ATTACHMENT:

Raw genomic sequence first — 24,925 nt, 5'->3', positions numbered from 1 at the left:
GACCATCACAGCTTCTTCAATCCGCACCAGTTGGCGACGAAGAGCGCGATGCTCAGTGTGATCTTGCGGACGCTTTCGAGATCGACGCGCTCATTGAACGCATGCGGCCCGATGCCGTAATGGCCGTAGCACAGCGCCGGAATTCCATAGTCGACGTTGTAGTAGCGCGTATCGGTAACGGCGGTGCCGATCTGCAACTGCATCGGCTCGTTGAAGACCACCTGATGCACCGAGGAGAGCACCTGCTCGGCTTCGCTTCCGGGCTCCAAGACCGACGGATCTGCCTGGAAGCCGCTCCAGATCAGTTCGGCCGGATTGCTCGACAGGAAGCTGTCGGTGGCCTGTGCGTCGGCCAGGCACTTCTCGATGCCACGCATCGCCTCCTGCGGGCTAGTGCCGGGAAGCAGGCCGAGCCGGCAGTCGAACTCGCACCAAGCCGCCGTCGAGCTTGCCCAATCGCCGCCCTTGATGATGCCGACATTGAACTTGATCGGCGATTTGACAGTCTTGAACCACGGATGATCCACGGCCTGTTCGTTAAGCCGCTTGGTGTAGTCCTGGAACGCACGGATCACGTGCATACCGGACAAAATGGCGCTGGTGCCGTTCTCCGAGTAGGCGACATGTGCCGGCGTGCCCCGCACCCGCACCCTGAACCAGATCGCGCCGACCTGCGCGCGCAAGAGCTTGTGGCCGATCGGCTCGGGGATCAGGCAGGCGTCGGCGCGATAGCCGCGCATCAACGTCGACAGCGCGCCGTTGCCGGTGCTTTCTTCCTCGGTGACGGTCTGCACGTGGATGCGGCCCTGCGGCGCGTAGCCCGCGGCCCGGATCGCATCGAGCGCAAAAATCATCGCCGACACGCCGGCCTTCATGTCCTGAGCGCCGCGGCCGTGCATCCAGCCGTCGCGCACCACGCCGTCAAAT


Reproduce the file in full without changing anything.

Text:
Raw genomic sequence first — 24,925 nt, 5'->3', positions numbered from 1 at the left:
GACCATCACAGCTTCTTCAATCCGCACCAGTTGGCGACGAAGAGCGCGATGCTCAGTGTGATCTTGCGGACGCTTTCGAGATCGACGCGCTCATTGAACGCATGCGGCCCGATGCCGTAATGGCCGTAGCACAGCGCCGGAATTCCATAGTCGACGTTGTAGTAGCGCGTATCGGTAACGGCGGTGCCGATCTGCAACTGCATCGGCTCGTTGAAGACCACCTGATGCACCGAGGAGAGCACCTGCTCGGCTTCGCTTCCGGGCTCCAAGACCGACGGATCTGCCTGGAAGCCGCTCCAGATCAGTTCGGCCGGATTGCTCGACAGGAAGCTGTCGGTGGCCTGTGCGTCGGCCAGGCACTTCTCGATGCCACGCATCGCCTCCTGCGGGCTAGTGCCGGGAAGCAGGCCGAGCCGGCAGTCGAACTCGCACCAAGCCGCCGTCGAGCTTGCCCAATCGCCGCCCTTGATGATGCCGACATTGAACTTGATCGGCGATTTGACAGTCTTGAACCACGGATGATCCACGGCCTGTTCGTTAAGCCGCTTGGTGTAGTCCTGGAACGCACGGATCACGTGCATACCGGACAAAATGGCGCTGGTGCCGTTCTCCGAGTAGGCGACATGTGCCGGCGTGCCCCGCACCCGCACCCTGAACCAGATCGCGCCGACCTGCGCGCGCAAGAGCTTGTGGCCGATCGGCTCGGGGATCAGGCAGGCGTCGGCGCGATAGCCGCGCATCAACGTCGACAGCGCGCCGTTGCCGGTGCTTTCTTCCTCGGTGACGGTCTGCACGTGGATGCGGCCCTGCGGCGCGTAGCCCGCGGCCCGGATCGCATCGAGCGCAAAAATCATCGCCGACACGCCGGCCTTCATGTCCTGAGCGCCGCGGCCGTGCATCCAGCCGTCGCGCACCACGCCGTCAAAT